Is Oneness Pentecostalism biblical?

This article is from Hank Hanegraaff, The Complete Bible Answer Book—Collector’s Edition (Nashville: Thomas Nelson, 2008)
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According to the Dictionary of Pentecostal and Charismatic Movements (DPCM), “Oneness Pentecostalism (OP) is a religious movement that emerged in 1914 within the Assemblies of God (AG) of the early American Pentecostal movement, challenging the traditional Trinitarian doctrine, and baptismal practice with a modalistic view of God, a revelational theory of the name of Jesus, and an insistence on rebaptism in the name of the Lord Jesus Christ.”

First, Oneness Pentecostals believe that unless you are baptized using the correct formula you are not truly saved. In their view the formula is, “I baptize you in the name of Jesus” not “I baptize you in the name of the Father, Son, and Holy Spirit.” Conversely, when Peter says we are to be baptized “in the name of Jesus” (Acts 2:38) or when Jesus says we are to baptize “in the name of the Father and of the Son and of the Holy Spirit” (Matthew 28:19), they were not prescribing different formulas. Rather, they were saying that we are baptized by the authority vested in the one true God revealed in Scripture. Thus to be baptized in the name of Jesus is to be baptized on the basis of our belief in his death, burial, and resurrection.

By way of analogy, when a police officer commands someone to “stop in the name of the law” the power is not in the phrase, but in the authority it signifies. Likewise, when a physician provides someone who is sick with a prescription, their trust is not in the paper on which it is penned, but rather the potion to which it points. So it is with baptism. The power is not in a prescribed formula but in the heavenly physician to whom the act of baptism points. Baptism is not essential for salvation; it is, however, essential to obedience.

Furthermore, error begets error; thus the belief that one must be baptized only in the name of Jesus has led Oneness Pentecostalism to the further error that Jesus is himself the Father, the Son, and the Holy Spirit. They do not hold to one God revealed in three persons who are eternally distinct but to three manifestations of one God revealed in Jesus. Indeed, according to Oneness, the doctrine of the Trinity is pagan polytheistic philosophy.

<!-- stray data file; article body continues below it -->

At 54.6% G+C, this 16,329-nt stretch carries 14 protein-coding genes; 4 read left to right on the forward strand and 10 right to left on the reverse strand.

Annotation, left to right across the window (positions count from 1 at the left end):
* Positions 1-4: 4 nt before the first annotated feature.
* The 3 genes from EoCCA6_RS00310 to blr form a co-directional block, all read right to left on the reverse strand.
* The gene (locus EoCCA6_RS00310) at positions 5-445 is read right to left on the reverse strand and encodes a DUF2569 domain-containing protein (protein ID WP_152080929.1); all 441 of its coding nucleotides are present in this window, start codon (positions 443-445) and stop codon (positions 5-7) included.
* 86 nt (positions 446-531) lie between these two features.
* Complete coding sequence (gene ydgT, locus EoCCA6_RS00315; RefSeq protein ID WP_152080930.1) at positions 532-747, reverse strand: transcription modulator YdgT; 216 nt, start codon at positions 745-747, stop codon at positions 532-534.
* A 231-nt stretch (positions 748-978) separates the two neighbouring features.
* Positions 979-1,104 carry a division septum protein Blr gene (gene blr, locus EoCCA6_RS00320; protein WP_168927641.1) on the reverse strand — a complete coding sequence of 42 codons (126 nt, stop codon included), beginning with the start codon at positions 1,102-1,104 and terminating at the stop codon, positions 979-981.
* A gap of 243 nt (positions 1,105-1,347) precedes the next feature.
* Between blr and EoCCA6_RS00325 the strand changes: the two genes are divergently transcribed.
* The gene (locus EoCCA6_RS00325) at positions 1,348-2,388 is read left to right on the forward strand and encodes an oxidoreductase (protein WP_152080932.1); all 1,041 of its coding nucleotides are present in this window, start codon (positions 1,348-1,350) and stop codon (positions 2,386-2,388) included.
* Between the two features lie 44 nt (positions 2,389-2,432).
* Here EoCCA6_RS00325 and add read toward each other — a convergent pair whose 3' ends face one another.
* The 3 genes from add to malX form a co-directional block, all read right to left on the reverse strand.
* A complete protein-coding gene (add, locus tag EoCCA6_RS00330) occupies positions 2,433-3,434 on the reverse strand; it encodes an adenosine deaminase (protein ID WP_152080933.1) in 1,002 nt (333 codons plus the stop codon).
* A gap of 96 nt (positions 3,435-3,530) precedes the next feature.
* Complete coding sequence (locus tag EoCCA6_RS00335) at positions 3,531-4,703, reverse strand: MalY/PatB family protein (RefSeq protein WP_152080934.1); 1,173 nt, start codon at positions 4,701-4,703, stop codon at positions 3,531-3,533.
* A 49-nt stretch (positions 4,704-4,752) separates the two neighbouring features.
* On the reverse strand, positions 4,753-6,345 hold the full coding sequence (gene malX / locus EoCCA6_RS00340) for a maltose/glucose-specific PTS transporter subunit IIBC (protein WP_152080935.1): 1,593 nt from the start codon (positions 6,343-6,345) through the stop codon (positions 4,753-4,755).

In truth, the Trinity is neither pagan polytheism nor pagan philosophy. Rather it is biblically based. Scripture plainly reveals personal self–distinctions within the Godhead. As such, the Father says of the Son, “Your throne, O God will last for ever and ever” (Hebrews 1:8); and the Son says of the Father, “I am one who testifies for myself; my other witness is the father, who sent me” (John 8:18). Moreover, the very fact that Jesus prays to the Father demonstrates that Jesus cannot be the Father. While I am frequently told by Oneness adherents that this is explained by the notion that Jesus’ human nature prays to his divine nature this is clearly not the case—natures can’t pray, only persons can.

Finally, Oneness Pentecostalism holds to a litany of legalistic proscriptions including the test of rebaptism by their formula with evidence of speaking in tongues. No tongues, no salvation. As one can imagine, this has placed tremendous socio–psychological pressure on adherents to conjure up the gift of tongues. Those who do not speak in tongues are thought to be lacking in faith or even to be entirely unrepentant.

In sharp distinction, the Bible relates baptism in the Spirit to empowering for service (Acts 1:5–8) rather than evidence for salvation. In the words of Jesus to his disciples, “You will receive power when the Holy Spirit comes on you; and you will be my witnesses in Jerusalem, and in all Judea and Samaria, and to the ends of the earth” (Acts 1:8). The disciples were not still awaiting salvation; rather, they awaited a special anointing of the Holy Spirit that would serve as evidence that their evangelistic message was not of men, but of God (cf. Acts 2:14–21; 1 Corinthians 14:22).

For further study, see Gregory A. Boyd, Oneness Pentecostals and the Trinity (Grand Rapids: Baker Books, 1992).


“Then Jesus came to them and said, ‘All authority in heaven and on earth has been given to me. Therefore, go make disciples of all nations, baptizing them in the name of the Father and of the Son and of the Holy Spirit, and teaching them to obey everything I have commanded you. And surely I am with you always, to the very end of the age.’”

Matthew 28:18–20

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